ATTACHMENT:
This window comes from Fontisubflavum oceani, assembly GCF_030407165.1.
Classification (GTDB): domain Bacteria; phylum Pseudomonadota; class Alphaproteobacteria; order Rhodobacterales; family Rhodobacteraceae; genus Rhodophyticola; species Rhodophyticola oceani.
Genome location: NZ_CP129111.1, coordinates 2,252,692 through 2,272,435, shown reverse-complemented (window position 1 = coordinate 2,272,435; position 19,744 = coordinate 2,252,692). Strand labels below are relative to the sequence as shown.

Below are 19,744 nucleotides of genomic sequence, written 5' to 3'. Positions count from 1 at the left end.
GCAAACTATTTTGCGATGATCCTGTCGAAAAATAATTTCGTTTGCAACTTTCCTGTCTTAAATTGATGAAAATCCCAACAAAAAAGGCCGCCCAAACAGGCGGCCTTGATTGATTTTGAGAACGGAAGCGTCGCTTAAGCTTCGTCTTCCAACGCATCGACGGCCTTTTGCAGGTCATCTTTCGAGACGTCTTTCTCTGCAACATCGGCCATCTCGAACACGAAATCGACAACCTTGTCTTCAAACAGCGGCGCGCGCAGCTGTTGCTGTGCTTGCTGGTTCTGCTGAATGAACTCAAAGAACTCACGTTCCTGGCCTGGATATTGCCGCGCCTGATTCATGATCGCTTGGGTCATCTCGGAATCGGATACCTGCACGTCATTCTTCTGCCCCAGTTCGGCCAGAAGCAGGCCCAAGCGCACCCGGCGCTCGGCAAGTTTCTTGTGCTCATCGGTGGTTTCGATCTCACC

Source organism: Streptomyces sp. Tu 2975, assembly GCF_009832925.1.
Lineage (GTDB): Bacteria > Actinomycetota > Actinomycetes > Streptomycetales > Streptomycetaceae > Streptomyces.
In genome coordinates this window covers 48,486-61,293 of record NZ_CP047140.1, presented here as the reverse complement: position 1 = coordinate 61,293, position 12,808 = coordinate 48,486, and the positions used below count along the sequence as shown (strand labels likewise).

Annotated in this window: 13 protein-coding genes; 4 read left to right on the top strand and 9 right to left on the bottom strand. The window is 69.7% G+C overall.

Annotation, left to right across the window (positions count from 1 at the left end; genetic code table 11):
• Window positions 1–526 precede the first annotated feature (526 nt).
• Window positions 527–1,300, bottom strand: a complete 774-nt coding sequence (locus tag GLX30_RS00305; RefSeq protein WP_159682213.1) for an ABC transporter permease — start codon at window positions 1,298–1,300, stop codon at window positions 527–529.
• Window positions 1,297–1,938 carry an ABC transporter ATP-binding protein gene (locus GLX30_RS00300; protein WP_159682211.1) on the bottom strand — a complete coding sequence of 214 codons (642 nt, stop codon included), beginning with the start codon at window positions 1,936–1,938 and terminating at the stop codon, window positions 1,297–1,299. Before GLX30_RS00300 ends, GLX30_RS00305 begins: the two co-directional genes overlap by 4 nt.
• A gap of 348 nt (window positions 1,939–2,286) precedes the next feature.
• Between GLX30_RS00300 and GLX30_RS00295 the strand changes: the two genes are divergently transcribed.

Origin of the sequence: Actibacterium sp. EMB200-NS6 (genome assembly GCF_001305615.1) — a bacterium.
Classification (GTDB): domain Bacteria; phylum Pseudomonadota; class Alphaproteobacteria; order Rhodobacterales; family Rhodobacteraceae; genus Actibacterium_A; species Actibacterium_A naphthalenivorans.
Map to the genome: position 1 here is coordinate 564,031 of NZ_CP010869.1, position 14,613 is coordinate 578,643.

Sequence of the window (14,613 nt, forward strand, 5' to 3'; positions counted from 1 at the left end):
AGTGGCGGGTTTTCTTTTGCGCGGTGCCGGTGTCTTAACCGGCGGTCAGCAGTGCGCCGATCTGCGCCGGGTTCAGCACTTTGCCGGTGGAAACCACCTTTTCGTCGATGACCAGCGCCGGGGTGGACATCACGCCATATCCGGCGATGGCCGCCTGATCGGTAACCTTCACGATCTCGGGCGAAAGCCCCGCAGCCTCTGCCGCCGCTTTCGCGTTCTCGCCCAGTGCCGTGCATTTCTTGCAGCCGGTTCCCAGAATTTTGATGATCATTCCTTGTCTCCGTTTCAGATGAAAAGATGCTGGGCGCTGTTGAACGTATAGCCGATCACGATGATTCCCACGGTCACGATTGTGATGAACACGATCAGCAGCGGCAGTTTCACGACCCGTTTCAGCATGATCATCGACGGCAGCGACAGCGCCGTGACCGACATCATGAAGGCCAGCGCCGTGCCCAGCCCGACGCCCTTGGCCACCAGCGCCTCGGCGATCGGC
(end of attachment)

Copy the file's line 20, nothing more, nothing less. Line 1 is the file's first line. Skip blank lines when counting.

AGTGGCGGGTTTTCTTTTGCGCGGTGCCGGTGTCTTAACCGGCGGTCAGCAGTGCGCCGATCTGCGCCGGGTTCAGCACTTTGCCGGTGGAAACCACCTTTTCGTCGATGACCAGCGCCGGGGTGGACATCACGCCATATCCGGCGATGGCCGCCTGATCGGTAACCTTCACGATCTCGGGCGAAAGCCCCGCAGCCTCTGCCGCCGCTTTCGCGTTCTCGCCCAGTGCCGTGCATTTCTTGCAGCCGGTTCCCAGAATTTTGATGATCATTCCTTGTCTCCGTTTCAGATGAAAAGATGCTGGGCGCTGTTGAACGTATAGCCGATCACGATGATTCCCACGGTCACGATTGTGATGAACACGATCAGCAGCGGCAGTTTCACGACCCGTTTCAGCATGATCATCGACGGCAGCGACAGCGCCGTGACCGACATCATGAAGGCCAGCGCCGTGCCCAGCCCGACGCCCTTGGCCACCAGCGCCTCGGCGATCGGC